Update on Alternative Glaucoma Medications
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Use of alternative therapies is increasing. A simple definition: non-standard, unconventional therapy for treating glaucoma. In the US, use of alternative medicine has increased 10 to 15 percent in the past ten years.
In fact, 72 million adult Americans spend an estimated $27 billion a year on alternative medications. Reportedly, some 50 percent of glaucoma patients use some form of alternative therapy.
The following summary is derived from an extensive review of the literature and studies, with personal experience of this author. The results seem rather negative. It’s important to remember that aspirin is derived from the willow tree, and pilocarpine - the first used drug for glaucoma - was a plant extract. A part of this report is to encourage needed research in this area.
Vitamin A is an antioxidant. Studies have shown it has no effect on intraocular pressure (IOP) or visual field.
Vitamin B1, or Thiamin, also reportedly has no effect on IOP or visual field. Vitamin B12 improved visual field in one 9-month study, but scientists consider the study inadequate.
Vitamin C, or ascorbic acid, is found in the aqueous humor that fills the front of the eye. To effectively reduce IOP, massive doses of vitamin C are required, making it impractical due to related complications (diarrhea and dehydration). Topical uses have shown little effect.
Vitamin E is an antioxidant, but studies thus far have shown no effect on IOP or visual field.
There are 400 different chemicals in marijuana, some of which may be damaging. Moderately long-term studies have shown that cannabis has no proven effect on glaucoma.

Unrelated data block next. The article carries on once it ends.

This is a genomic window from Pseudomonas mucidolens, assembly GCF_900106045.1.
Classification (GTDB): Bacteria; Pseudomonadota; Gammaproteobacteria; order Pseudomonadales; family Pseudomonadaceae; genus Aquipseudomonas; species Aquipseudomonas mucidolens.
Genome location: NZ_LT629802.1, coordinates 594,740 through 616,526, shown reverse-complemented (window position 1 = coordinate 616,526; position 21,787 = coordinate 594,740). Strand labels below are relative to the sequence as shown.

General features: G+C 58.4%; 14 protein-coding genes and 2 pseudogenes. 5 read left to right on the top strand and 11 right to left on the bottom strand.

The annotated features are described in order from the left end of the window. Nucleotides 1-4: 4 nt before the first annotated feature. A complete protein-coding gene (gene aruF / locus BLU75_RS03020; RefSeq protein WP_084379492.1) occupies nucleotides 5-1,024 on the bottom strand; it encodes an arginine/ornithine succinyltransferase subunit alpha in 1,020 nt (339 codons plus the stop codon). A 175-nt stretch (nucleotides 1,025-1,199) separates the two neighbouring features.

When ingested, marijuana does produce a 20 percent decrease in intraocular pressure; however, the decrease in pressure is only for a short period of time. In order to be effective as a medication, it would need to be taken many times a day.
Side effects of this would be loss of concentration and coordination, and risk of emphysema and lung cancer.
Topical use has shown no effect in studies to date, but cannabis derivatives are currently being studied in laboratory tests to determine if they may be effective.
Much more work is needed to determine if cannabis derivatives will have a proven effect in glaucoma treatment.
Ginkgo biloba is an antioxidant. In one study of patients with chronic open-angle glaucoma, it was reported that ginkgo “appears to improve visual fields in some.” However, this study was criticized as poorly controlled. More long-term studies need to be conducted to determine if ginkgo has any proven effect on visual field. Ginkgo biloba increases ocular blood flow and may provide a neuroprotective effect.
Bilberry is supposed to promote optic nerve health, but there is no evidence to support this claim.
Drinking large quantities of water within a short period of time (one quart within 5 minutes) may increase intraocular pressure and may have a negative effect.
A person’s weight does not affect IOP.
Long-term practice of meditation may help reduce IOP, but the reduction would not be significant.
Many studies have been done, and in most cases there were no changes in IOP or visual field, except for one report indicating a minor change in visual field.
Moderate exercise over time can result in a lowering of IOP that can last several months. In addition to helping lower pressure, exercise helps the brain, the heart, and the cardiovascular system. We encourage patients to exercise appropriately.
Article by John Hetherington, Jr., MD, Clinical Professor of Ophthalmology at the University of California at San Francisco and past president of the International Glaucoma Society. Dr. Hetherington is a founder of the Glaucoma Research Foundation.
Last reviewed on March 15, 2013